A notorious Chinese hacking outfit has managed to one-up itself with a years-long cyberespionage hacking campaign that stole massive amounts of corporate data and intellectual property.
Referred to as “Operation CuckooBees” by Cybereason, the campaign ran from 2019 to 2021 and targeted technology and manufacturing companies in Asia, North America and Europe with the intent of lifting intellectual property and corporate secrets. According to a new two-part report from the threat detection vendor, the campaign was the work of Winnti, a Chinese state-sponsored advanced persistent threat (APT) group that has been active since 2010.
The Winnti group, also known as APT41, was able to hide itself for years inside a corporate network and steal a massive cache of valuable data from the target. Cybereason said the attack was noteworthy for its longevity and the amount of data collected on not only the target, but its partners and clients.
“With years to surreptitiously conduct reconnaissance and identify valuable data, it is estimated that the group managed to exfiltrate hundreds of gigabytes of information,” Cybereason said in a blog post published Wednesday. “The attackers targeted intellectual property developed by the victims, including sensitive documents, blueprints, diagrams, formulas, and manufacturing-related proprietary data.”
The Cybereason researchers noted that the attack was particularly nefarious in that it managed to incorporate a mixture of both zero-day vulnerabilities and known bugs that enterprises simply had not patched.
Targeting an unnamed ERP platform, the attackers infiltrated internet-facing systems using not only newly discovered exploits, but also web shell vulnerabilities that have been public info as far back as 2006.
“Winnti leveraged both known and previously undocumented malware techniques, including digitally signed kernel-level rootkits,” Cybereason said. “The threat employed an elaborate, multi-stage infection chain that was critical to enabling the group to remain undetected for so long.”
Once inside the network, the Winnti hackers focused on establishing persistent connections that would allow them to tap into systems even if their initial malware had been discovered, Cybereason found.
The hackers used Windows Remote Management software to allow for remote shell connections, and deployed rootkit malware that would allow them to access machines below the level of the OS and most antimalware toolkits.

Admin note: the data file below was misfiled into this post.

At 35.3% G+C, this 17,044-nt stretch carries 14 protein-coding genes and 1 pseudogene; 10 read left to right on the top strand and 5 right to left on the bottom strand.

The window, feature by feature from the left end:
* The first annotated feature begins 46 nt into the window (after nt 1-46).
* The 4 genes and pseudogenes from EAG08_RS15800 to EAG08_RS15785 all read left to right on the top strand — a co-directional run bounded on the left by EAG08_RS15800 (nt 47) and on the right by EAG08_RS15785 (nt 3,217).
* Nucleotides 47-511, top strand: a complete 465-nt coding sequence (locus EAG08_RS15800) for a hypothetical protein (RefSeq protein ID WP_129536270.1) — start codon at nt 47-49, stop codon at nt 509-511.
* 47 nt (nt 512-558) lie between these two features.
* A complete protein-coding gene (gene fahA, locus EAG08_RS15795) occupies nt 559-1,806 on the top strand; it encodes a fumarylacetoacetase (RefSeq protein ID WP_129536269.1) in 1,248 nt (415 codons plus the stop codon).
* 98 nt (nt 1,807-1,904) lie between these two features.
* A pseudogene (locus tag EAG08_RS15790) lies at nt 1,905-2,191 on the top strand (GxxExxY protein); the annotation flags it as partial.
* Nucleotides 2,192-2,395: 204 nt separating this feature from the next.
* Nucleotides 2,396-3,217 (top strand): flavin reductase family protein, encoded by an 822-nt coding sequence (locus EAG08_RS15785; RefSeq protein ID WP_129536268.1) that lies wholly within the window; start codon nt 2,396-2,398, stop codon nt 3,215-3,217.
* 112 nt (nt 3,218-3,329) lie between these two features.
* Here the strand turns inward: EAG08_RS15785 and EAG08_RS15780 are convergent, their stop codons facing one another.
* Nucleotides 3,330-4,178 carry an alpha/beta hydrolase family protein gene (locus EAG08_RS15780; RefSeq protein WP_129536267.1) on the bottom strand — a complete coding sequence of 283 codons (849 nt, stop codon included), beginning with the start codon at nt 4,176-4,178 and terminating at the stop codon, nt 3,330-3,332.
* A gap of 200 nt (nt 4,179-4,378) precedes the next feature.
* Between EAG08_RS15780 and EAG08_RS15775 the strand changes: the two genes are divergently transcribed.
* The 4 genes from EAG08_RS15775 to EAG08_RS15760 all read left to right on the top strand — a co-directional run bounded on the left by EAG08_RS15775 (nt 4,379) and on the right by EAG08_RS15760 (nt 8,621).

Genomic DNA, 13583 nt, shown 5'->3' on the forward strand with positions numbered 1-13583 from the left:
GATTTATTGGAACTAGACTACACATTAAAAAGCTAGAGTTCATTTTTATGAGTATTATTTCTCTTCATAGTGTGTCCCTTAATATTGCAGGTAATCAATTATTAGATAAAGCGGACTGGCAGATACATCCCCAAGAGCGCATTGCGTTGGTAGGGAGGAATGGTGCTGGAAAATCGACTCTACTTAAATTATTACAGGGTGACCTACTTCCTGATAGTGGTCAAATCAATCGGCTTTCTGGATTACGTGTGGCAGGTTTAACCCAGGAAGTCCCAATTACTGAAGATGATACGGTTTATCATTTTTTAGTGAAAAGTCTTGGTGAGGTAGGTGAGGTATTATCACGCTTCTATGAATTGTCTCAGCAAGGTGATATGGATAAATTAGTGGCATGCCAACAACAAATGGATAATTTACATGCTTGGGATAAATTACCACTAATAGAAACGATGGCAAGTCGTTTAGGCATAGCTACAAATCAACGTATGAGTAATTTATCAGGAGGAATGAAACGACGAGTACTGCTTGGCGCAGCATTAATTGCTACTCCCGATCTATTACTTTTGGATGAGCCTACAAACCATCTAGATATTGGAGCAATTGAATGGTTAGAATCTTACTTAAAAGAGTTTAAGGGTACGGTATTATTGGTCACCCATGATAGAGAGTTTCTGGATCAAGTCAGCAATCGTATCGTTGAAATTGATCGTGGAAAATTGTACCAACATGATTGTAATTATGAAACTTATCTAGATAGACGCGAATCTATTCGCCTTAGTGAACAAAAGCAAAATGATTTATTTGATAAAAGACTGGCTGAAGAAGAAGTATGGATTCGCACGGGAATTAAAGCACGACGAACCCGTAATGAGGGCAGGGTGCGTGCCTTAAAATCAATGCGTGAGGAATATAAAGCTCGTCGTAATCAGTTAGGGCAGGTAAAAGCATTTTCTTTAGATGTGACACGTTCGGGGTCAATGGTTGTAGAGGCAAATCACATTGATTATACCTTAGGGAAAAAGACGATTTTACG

From there, the Winnti hackers made use of built-in Windows commands to gather everything from network configuration details to account credentials. They then used a complex series of steps to exfiltrate the pilfered data through multiple applications and proxies.
“The malware authors chose to break the infection chain into multiple interdependent phases, where each phase relies on the previous one in order to execute correctly,” Cybereason explained. “This demonstrates the thought and effort that was put into both the malware and operational security considerations, making it almost impossible to analyze unless all pieces of the puzzle are assembled in the correct order.”
The researchers concluded that the sheer amount of effort and technical complexity that went into the Winnti attack shows just how highly the Chinese government values intellectual property and its value as both a private and government asset.
“Data is the currency of business today, and the line between cyber espionage and nation-state espionage has blurred,” Cybereason said. “There are a variety of ways that stolen data might be used that could have significant consequences. Suffice it to say that losing gigabytes of sensitive and proprietary intellectual property is a massive hit to the bottom line and erases any competitive advantage in the marketplace.”
Winnti has a history of long-term campaigns that establish persistent access to corporate networks. In 2020, the U.S. Department of Justice charged five Chinese nationals and alleged members of the APT group, accusing them of hacking more than 100 organizations across the globe.